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New Day Saturday
Crucial Vote Process Begins Today on Democrats' Economic Bill; Crucial Vote Process Begins Today on Democrats' Economic Bill; Fifty Five Million-Plus Under Heat Alerts in the U.S. This Weekend; Towns in Eastern Kentucky Buried in a Foot of Mud. Aired 6-7a ET
Aired August 06, 2022 - 06:00 ET
THIS IS A RUSH TRANSCRIPT. THIS COPY MAY NOT BE IN ITS FINAL FORM AND MAY BE UPDATED.
AMARA WALKER, CNN ANCHOR: Good morning, everyone and welcome to your New Day. I'm Amara Walker.
PHIL MATTINGLY, CNN ANCHOR: And I'm Phil Mattingly. A crucial day on Capitol Hill as Democrats get ready to advance President Biden's massive economic bill teeing up what could be a major win for the White House. We're going to take you live to Capitol Hill and tell you what's in it, will it pass?
WALKER: Also overnight, a major blow to abortion rights advocates, Indiana becomes the first state in the country since Roe v. Wade was overturned to pass a law banning abortions in most cases, will tell you when it goes into effect.
MATTINGLY: Plus, it was a week of dramatic twists and turns in the courtroom, now a jury has ordered conspiracy theorists Alex Jones to pay it up to the parents of the Sandy Hook shooting victim.
WALKER: Hi, everyone, it is Saturday, August 6, and thank you so much for waking up with us, especially you, Phil. I'm glad your alarm clock went off.
MATTINGLY: Yeah, my big question right, I was just looking at my phone, are my kids are awake yet, is everything is the circus fully started in my household? Has it started in yours yet, Amara?
WALKER: Mine almost did, actually, when my alarm clock went off at almost three o'clock. No, not three o'clock, two o'clock. My son was crying for me. So --
MATTINGLY: That's it, you know.
WALKER: I think the sort -- yeah, but you know what, I got to take him out of bed and stick him in bed with my husband and leave the circus there and get out of there.
MATTINGLY: That's perfect.
WALKER: You deal with it.
MATTINGLY: Yeah, exactly, exactly. Well, there's plenty going on at home. But we're going to begin with a crucial test for the Biden agenda, voting process is set to begin in the Senate today on the Democrats major economic and climate bill.
Now, the bill has the support of Arizona senator Kyrsten Sinema, who demanded several changes to the tax provisions which he got. Now, Sinema support is essential as Democrats push for passage of the bill under, we'll call it a convoluted procedural process, but one that allows passage with a simple majority.
WALKER: Yeah, convoluted as right. Here is a snapshot of what is in the bill. It includes $369 billion to combat climate change, the largest investment in U.S. history. It also gives Medicare, the power to negotiate some drug prices. It caps Medicare out of pocket expenses at $2,000. And it extends the Affordable Care Act subsidies for three years.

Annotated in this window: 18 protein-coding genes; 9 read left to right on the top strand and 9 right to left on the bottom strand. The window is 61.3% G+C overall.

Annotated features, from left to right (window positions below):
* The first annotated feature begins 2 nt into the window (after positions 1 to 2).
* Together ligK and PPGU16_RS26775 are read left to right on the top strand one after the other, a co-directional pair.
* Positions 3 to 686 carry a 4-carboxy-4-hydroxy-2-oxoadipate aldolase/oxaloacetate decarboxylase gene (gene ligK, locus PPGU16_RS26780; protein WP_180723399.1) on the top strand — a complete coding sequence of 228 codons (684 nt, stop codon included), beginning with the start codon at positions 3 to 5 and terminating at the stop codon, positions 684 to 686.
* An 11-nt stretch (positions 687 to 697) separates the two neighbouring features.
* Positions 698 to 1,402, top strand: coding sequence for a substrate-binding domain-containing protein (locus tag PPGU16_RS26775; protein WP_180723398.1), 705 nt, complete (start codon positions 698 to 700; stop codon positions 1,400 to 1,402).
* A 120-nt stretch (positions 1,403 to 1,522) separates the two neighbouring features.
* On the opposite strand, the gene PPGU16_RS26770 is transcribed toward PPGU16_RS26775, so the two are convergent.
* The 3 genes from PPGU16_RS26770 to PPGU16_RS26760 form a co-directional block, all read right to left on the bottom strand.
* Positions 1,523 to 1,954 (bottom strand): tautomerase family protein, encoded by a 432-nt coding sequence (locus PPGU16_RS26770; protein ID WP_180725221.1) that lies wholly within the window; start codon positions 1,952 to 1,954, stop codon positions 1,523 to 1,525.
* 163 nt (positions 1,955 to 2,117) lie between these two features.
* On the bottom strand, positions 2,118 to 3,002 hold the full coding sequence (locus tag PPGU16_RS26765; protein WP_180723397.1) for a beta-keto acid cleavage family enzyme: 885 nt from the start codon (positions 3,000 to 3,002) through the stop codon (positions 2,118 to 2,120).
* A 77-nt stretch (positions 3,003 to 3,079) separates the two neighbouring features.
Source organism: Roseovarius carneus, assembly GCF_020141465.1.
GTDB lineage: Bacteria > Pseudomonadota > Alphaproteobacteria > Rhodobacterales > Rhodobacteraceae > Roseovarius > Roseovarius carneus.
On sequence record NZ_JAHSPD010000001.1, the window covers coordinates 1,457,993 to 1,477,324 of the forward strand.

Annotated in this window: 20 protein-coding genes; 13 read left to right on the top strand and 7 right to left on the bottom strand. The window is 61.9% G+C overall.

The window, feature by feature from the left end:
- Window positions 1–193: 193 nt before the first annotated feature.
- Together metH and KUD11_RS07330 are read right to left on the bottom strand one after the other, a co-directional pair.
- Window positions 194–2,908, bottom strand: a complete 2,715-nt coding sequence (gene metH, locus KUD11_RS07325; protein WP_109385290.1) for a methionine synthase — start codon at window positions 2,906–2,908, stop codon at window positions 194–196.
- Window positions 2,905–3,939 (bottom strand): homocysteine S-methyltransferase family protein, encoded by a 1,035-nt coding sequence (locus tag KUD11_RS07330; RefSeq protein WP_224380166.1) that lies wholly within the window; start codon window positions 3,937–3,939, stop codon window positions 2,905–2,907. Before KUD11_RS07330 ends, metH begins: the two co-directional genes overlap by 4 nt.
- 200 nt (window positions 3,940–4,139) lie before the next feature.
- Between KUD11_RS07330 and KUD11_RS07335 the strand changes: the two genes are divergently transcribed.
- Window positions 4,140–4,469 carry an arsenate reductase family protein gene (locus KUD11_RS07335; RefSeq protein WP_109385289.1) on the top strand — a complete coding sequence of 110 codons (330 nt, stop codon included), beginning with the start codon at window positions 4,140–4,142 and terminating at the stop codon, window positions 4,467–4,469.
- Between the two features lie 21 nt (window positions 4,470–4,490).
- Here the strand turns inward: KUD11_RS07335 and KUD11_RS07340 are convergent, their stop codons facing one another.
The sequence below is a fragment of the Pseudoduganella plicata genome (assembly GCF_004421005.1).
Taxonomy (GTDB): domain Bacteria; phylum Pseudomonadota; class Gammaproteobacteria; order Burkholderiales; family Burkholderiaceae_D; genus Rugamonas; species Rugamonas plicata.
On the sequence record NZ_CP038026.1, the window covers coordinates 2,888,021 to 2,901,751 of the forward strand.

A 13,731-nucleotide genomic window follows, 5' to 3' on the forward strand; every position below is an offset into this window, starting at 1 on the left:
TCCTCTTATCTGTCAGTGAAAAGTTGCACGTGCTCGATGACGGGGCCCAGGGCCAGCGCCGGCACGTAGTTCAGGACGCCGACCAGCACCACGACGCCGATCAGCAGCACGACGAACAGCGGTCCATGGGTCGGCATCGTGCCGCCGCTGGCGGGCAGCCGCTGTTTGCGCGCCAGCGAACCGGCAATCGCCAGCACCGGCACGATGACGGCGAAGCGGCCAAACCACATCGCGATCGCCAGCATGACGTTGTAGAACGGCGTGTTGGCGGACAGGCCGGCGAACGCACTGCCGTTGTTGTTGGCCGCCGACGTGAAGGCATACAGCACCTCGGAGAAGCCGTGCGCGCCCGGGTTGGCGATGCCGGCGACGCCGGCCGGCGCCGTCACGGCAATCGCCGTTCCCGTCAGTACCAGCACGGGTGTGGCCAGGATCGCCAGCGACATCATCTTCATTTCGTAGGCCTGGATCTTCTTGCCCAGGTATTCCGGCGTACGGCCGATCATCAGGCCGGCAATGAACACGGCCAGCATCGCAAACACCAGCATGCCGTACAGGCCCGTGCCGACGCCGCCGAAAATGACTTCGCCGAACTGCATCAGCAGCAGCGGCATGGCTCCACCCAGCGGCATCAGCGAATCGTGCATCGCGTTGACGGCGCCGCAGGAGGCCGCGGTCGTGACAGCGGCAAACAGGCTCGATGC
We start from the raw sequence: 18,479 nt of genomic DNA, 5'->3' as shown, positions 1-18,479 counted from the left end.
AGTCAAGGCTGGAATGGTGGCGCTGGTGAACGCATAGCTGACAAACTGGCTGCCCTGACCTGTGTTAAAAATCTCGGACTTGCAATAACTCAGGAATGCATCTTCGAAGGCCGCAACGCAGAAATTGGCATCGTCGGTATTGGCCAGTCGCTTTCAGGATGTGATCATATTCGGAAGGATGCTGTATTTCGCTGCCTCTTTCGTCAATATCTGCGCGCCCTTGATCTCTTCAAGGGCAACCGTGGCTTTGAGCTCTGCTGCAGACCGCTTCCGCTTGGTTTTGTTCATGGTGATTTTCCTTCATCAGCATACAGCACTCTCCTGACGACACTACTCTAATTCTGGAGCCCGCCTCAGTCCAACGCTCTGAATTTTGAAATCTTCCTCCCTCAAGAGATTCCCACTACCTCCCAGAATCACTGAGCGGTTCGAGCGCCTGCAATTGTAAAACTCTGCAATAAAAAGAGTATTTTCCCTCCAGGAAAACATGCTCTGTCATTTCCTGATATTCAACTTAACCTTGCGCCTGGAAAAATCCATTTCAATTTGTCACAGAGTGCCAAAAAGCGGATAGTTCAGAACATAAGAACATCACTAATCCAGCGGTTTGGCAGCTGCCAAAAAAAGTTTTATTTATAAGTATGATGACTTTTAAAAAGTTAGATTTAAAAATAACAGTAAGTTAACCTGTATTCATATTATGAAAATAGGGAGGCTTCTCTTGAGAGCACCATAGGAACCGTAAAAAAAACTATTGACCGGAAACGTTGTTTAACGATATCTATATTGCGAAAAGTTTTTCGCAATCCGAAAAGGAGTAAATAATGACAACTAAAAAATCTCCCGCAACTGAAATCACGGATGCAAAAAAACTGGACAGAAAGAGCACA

MATTINGLY: Now, CNN Capitol Hill Reporter Melanie Zanona joins us with more. And Mel, I don't want to wander everybody too far down the rabbit hole here. But walk us through the process of what Democrats are using this weekend to try and get this major piece of legislation across the finish line.
MELANIE ZANONA, CNN CAPITOL HILL REPORTER: Yeah, I'm going to try to not put your viewers to sleep. I know it's early. But the process that Democrats are trying to use is known as budget reconciliation. It's this special budget process that will allow Democrats in the Senate to pass a bill strictly along party lines, so they won't need the help of Republicans. But that Bill has to comply with certain budget rules. And so the Senate parliamentarian is going to make a determination about whether the package complies with all of those rules so they can pass the bill. Once we get a final ruling about that, they will move to the first pitch procedural vote here in the Senate, they only need a simple majority. And then there's a maximum of 20 hours of debate. It really depends on whether both sides use up all their time. But at that point, the Senate will move to what's known as a vote-a-rama, it is an unlimited voting process. That could take hours, it's unclear how long it could take. But once that is done, then they can move to final passage. We've already learned that the House is planning to come back on Friday so they will clear it. So if all goes according to plan, this could be on President Joe Biden's desk by the end of next week.
WALKER: Melanie, you and Phil know quite well how the sausage is made, right? But again without putting our viewers asleep, I mean, what is a vote-a-rama anyway, explain how the process works and what it's designed to do?
ZANONA: So any one senator can offer an amendment vote but really, the minority party uses this as an opportunity to craft politically difficult votes for the opposing party. Just take a listen to how GOP Senator Lindsey Graham described it.
(BEGIN VIDEO CLIP) SEN. LINDSEY GRAHAM, (R) SOUTH CAROLINA: So what will vote aroma be like? It'd be like hell. They deserved this, as much as I admire Joe Manchin and Sinema for standing up to the radical left at times, they're empowering legislation that will make the average person's life more difficult.
(END VIDEO CLIP)
ZANONA: Now, Senate Majority Leader Chuck Schumer dismissed concerns about any politically tough votes he said in the end, the passage of this bill is going to outweigh anything difficult that his senators have to do. But it is going to be a long night. So, you know, people already talking about busting out the cots and ordering the late night pizza, because it's going to be a long weekend.
WALKER: All right. I'm sure you'll be watching it closely. Melanie Zanona, thank you so much. I appreciate that. So after months of setbacks and false starts, the Biden administration is celebrating some major wins on multiple fronts.